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Baba Yaga plagues me next. She takes the children and cooks them. I don't know if their end is worse than the spiders, who wrap the still-living children in silk before consuming them whole. When you've died and witnessed death as many times as I have, sometimes you lose perspective on the grisliness of the act itself. Whatever the reason for their demise, they're beyond my ability to save them. The mayor is not pleased.

There are seven missing children this time. The mayor won't let me come home until I've saved at least half. Every time we go to the woods, he reminds me - one year I didn't save enough. My own survival was more important that time. I didn't have a shrine to keep me alive. What happens if I give up a second time? Death. Did he kill me? Did he refuse to return me to the village?

Does it matter?

Seven children again. This time I'm lucky. One is standing near his mother, although not so near that the mother notices. Earlier in my career I might scoff at this - how can you stand so close to your children, searching for them, and not find them? Now I recognize that her ignorance is my luck.

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Deep in the woods, I come across a hunter. He doesn't believe in saving the children. Getting lost "builds character." I wish I could pass this responsibility to others like that.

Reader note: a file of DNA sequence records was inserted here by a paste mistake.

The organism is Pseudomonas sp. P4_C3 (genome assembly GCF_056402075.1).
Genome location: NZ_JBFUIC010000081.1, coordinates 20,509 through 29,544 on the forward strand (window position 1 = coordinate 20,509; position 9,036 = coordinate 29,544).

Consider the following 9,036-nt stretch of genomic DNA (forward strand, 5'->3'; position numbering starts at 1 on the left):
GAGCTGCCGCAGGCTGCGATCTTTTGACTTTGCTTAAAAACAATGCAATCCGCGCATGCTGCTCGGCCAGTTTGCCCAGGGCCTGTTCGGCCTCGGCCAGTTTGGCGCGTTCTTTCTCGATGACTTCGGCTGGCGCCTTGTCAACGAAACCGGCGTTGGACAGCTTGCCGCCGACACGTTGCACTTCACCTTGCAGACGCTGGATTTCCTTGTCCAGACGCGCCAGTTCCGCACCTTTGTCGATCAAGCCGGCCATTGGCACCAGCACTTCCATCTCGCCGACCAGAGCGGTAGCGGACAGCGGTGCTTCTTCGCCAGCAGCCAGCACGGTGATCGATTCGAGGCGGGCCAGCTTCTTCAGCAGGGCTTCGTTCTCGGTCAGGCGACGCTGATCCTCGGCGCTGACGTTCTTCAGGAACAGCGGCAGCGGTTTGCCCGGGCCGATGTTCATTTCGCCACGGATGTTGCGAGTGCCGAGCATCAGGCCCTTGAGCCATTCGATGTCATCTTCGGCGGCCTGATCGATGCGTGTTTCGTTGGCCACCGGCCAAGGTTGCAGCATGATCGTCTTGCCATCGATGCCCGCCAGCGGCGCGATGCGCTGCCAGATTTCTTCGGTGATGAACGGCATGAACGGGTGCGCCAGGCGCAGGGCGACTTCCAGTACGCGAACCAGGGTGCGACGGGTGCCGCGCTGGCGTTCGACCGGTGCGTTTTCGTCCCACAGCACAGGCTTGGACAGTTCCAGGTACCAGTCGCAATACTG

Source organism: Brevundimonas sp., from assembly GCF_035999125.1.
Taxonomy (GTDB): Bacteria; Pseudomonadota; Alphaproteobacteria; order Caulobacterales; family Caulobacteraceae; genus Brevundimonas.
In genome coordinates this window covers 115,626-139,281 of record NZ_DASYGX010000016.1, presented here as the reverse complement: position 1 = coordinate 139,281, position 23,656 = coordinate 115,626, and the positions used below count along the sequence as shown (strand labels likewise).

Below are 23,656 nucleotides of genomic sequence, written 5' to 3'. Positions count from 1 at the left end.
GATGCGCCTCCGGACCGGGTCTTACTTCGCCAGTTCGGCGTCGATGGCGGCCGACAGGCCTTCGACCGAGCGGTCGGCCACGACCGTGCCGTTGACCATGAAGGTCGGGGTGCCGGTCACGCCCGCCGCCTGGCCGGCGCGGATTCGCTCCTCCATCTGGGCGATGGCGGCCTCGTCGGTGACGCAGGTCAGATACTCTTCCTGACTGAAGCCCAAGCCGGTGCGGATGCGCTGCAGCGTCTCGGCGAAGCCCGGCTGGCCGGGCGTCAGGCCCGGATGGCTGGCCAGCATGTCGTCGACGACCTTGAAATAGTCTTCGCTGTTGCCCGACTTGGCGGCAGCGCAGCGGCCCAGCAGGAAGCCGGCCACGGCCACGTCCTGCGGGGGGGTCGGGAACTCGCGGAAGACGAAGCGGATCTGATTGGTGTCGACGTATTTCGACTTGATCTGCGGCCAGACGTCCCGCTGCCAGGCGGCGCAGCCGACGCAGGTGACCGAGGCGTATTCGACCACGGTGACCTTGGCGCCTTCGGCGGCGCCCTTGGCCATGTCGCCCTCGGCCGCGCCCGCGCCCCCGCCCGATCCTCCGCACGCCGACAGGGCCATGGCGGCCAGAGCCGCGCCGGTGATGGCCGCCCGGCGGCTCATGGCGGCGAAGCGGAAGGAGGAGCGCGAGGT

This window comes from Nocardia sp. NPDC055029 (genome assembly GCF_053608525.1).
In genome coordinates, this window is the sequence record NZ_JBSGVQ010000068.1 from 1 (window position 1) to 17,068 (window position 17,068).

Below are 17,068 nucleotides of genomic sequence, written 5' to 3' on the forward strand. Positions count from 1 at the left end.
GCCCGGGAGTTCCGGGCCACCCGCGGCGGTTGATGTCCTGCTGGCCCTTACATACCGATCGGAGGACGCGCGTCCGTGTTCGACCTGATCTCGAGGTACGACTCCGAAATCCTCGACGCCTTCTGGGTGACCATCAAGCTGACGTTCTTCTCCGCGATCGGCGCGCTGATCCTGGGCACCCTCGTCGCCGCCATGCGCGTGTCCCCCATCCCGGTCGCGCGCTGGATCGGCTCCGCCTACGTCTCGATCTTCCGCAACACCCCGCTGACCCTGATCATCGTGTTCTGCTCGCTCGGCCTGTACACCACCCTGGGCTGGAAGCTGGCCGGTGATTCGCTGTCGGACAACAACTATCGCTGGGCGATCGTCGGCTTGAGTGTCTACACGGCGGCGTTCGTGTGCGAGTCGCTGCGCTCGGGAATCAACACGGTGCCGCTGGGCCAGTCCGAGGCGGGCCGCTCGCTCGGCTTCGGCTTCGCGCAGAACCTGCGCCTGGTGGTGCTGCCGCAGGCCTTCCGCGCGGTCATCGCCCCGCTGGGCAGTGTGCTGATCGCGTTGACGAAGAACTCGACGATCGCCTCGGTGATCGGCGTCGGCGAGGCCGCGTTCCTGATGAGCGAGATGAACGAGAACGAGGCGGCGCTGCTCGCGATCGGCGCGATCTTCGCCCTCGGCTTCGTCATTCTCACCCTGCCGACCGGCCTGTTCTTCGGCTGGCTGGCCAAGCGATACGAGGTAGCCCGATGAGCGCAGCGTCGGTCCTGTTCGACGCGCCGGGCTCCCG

I've found four of the seven - that's more than half. The mayor asks if I want to give up now.

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I blurt "Yes" before he finishes. The other three lost children can "build character." They'll probably die. I've done the cost-benefit and determined that... I don't care. I want my "retirement" now.

I've "retired." The villagers bury me. One of my spouses, the husband, cries at my grave. I'm told I found love, got married, and lived "the best possible life." Perhaps now I can find my rest.

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After just a moment's peace, though, everything begins again. I'm attacked and lose consciousness. I find the staff. I'm back on the boat. The boatman hopes I'll be better than the last one as we cross the river.

...that was me. I lived "the best possible life." I don't know that I can do better than that. I don't want this staff; I don't want this job.

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I see the boatman for who he is - Charon, ferrying me across the river Styx. There is no happy ending coming. My story is already over. This is simply my penance for a past life I cannot remember.

Perhaps I have a choice.

What happens if I stop?

(Cult of the Fiver is my monthly series on great games that can be had for cheap. Want to stay on top of all our recommendations? We have a Steam Curation Page! In Pre-Cult articles, I collect my thoughts about a game I plan to feature in this month's entry.)